A Global Warming Christmas

♠ Posted by Emmanuel in at 12/24/2009 10:55:00 AM
Dear friends, another year is almost done. However, I wish to thank all of you for your continued patronage of the IPE Zone as it's still a going enterprise that will soon celebrate its third year of existence. I never imagined that it would become Google's highest-ranked website for the search term "international political economy" after the Wikipedia entries (at least in my parts of the world). Originally, my ambition was a more modest ones of putting extra course material online for my students. However, it's kept going even after I completed my PhD at the University of Birmingham and headed to the London School of Economics and Political Science given--you guessed it--your continued patronage.

2010 promises to be another eventful year as we observe how climate change negotiations evolve. Unfortunately, I have not been able to post on the subject as much as I would like to (and my Internet connectivity remains an issue.) To motivate myself, I promise an extensive post on the Copenhagen conference and beyond. This topic is a very important one for IPE watchers since it demonstrates changes in the balance of power in global governance (towards major LDCs) and says a lot about the prospects for collective action...after American hegemony, as someone would say. As always, I intend to provide public goods by covering important current events others perhaps miss while pulling no punches. Believe me, there is far more out there of interest than I can possibly write about. May things ever remain so.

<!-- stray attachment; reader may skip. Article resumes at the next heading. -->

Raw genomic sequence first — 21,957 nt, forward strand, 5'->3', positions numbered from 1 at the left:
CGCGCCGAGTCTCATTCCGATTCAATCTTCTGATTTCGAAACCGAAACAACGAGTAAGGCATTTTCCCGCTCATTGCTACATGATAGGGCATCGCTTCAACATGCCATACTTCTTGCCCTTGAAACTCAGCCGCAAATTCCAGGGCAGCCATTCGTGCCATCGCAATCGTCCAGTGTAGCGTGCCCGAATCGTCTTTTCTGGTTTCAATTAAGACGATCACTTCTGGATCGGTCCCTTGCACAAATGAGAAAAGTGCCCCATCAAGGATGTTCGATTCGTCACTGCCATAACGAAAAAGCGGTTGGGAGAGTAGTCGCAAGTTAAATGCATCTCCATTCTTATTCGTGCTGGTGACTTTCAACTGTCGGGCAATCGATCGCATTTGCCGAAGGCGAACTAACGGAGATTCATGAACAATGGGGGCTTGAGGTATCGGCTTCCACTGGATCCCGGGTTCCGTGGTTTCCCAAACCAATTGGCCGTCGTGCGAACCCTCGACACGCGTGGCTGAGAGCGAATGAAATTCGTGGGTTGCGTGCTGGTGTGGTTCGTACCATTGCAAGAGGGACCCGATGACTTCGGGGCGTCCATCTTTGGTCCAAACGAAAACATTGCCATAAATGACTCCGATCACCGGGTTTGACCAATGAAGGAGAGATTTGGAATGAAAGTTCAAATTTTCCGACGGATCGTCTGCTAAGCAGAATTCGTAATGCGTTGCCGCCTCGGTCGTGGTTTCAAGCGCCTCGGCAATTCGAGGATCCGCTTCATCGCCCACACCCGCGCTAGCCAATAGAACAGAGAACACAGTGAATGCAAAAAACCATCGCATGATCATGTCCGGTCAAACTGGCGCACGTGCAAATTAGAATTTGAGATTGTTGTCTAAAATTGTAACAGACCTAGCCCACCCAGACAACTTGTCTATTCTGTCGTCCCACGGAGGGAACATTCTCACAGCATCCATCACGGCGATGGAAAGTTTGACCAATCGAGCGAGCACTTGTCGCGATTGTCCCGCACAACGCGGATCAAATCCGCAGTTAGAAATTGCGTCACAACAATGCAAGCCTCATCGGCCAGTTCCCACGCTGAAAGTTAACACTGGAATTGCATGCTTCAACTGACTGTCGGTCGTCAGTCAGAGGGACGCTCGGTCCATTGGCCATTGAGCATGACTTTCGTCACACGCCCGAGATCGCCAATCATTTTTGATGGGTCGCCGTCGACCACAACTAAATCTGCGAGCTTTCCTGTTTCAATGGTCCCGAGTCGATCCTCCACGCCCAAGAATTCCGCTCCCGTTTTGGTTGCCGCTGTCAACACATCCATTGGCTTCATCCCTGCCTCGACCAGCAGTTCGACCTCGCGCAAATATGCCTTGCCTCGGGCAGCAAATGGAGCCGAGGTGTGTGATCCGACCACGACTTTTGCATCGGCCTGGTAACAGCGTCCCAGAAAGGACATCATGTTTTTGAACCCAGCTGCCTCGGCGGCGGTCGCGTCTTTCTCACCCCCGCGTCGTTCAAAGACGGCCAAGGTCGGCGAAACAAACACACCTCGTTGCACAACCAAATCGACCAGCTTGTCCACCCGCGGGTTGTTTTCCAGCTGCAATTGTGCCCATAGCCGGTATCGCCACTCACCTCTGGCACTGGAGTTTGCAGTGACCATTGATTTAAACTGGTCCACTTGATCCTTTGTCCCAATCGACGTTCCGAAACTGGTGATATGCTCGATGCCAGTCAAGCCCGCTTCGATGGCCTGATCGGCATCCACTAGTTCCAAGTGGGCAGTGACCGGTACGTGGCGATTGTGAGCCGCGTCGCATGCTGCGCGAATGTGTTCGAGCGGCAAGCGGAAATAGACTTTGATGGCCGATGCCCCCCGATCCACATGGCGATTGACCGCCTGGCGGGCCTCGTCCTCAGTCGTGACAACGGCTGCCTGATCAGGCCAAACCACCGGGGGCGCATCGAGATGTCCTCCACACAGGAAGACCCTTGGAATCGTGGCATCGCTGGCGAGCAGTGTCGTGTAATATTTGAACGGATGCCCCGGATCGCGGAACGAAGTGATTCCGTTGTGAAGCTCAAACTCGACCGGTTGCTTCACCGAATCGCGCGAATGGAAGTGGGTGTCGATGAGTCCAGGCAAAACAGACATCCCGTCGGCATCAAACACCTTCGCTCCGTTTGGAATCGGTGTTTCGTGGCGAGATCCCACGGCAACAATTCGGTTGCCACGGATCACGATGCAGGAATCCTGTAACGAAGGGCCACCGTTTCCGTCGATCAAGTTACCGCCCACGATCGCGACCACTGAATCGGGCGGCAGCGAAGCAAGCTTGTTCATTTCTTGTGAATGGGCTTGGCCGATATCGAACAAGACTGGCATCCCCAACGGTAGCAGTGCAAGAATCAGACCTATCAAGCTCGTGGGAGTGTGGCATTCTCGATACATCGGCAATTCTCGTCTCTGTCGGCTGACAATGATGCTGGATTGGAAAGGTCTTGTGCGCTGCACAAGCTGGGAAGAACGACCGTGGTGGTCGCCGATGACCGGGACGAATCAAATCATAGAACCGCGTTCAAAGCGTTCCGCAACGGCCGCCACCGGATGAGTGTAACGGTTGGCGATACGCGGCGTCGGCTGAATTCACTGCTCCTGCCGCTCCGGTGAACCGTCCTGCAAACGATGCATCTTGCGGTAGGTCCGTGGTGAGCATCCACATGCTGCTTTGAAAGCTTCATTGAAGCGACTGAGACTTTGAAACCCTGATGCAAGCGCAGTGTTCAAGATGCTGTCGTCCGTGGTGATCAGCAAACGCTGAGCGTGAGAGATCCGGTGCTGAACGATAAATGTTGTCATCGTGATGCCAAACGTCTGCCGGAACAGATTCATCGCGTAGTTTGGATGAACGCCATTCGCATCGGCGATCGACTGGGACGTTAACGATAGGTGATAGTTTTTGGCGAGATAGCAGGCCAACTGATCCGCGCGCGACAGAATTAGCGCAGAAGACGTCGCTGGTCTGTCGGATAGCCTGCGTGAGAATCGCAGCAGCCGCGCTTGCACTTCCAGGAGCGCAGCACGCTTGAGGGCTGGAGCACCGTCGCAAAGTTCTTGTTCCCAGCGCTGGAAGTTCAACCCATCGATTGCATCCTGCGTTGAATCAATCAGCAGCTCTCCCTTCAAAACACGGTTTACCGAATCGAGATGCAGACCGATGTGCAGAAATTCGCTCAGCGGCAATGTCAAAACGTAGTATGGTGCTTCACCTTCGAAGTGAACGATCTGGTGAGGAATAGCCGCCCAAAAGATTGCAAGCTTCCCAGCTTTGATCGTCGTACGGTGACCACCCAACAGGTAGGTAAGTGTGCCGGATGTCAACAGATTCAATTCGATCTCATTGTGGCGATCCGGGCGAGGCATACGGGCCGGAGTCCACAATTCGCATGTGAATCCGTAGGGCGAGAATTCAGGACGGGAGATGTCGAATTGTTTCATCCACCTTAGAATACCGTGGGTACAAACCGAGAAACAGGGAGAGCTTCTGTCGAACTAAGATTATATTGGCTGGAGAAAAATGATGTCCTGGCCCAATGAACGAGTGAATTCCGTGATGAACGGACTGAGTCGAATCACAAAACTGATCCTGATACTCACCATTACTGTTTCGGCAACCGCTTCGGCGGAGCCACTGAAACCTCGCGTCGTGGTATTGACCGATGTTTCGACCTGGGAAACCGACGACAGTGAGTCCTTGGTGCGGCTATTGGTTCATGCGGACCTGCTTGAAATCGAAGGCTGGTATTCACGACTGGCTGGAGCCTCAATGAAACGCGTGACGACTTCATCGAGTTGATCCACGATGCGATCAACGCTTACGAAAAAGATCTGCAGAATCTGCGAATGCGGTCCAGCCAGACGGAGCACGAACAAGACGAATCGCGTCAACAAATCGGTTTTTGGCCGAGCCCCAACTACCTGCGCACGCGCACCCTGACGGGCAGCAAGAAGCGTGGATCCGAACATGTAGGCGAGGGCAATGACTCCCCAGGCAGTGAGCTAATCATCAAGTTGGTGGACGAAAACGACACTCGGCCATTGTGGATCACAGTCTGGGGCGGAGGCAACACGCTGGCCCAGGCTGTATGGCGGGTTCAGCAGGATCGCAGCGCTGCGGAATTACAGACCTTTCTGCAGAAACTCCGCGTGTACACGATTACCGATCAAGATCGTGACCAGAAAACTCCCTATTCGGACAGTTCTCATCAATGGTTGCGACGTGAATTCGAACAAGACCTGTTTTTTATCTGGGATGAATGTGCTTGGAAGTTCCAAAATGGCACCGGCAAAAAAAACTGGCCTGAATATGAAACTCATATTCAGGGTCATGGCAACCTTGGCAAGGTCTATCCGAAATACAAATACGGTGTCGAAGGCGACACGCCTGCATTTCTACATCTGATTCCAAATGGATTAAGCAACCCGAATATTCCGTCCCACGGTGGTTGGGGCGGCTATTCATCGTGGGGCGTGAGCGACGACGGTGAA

Please accept my apologies for the late posting on Copenhagen as there is still general bewilderment about what took place. For now, read about how the most powerful unelected official in Europe is setting out to change the face of higher education. The UK and US usually set trends for the rest of the world, so these changes are worth noting--especially for those of involved in academia: instructors, researchers, administrators, students, and parents.

A Merry Christmas and a Prosperous New Year to one and all! Alas, give my outlook for 2010, we are going to need it.